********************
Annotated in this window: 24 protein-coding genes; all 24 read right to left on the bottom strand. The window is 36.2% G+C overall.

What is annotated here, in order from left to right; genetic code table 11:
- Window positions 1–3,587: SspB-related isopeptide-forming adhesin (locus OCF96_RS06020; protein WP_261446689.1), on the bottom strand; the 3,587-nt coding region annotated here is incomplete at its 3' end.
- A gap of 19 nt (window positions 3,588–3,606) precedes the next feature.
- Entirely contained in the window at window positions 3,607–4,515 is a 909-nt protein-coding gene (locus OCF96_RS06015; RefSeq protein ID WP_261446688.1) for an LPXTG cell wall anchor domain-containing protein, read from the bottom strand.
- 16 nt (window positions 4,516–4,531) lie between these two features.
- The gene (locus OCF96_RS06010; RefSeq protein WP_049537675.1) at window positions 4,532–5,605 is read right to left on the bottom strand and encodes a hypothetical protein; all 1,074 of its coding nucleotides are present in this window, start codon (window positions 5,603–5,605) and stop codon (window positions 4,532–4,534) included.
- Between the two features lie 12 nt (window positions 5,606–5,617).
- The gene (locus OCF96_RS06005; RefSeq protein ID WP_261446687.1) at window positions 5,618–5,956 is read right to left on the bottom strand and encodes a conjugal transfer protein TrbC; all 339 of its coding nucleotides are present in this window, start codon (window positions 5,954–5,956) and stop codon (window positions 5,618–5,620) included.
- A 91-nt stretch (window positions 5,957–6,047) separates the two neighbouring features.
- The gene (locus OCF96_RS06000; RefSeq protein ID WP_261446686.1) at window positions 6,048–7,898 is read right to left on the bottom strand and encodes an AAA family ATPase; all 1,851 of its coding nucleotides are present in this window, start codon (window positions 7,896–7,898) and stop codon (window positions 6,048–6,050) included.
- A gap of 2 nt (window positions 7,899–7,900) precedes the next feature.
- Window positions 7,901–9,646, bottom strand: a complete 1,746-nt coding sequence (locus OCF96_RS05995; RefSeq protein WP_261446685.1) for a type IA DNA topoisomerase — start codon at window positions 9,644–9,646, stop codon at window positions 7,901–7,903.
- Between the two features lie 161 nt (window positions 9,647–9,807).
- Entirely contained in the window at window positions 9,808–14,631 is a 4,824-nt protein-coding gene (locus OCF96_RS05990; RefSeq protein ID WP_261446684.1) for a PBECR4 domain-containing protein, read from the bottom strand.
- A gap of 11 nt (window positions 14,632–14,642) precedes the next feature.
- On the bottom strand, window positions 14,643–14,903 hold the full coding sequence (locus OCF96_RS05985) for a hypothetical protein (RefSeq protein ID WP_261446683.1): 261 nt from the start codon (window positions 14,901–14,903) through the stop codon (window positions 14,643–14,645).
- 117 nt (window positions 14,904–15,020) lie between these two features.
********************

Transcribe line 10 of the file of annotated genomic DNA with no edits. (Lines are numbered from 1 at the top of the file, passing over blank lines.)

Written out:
- A 91-nt stretch (window positions 5,957–6,047) separates the two neighbouring features.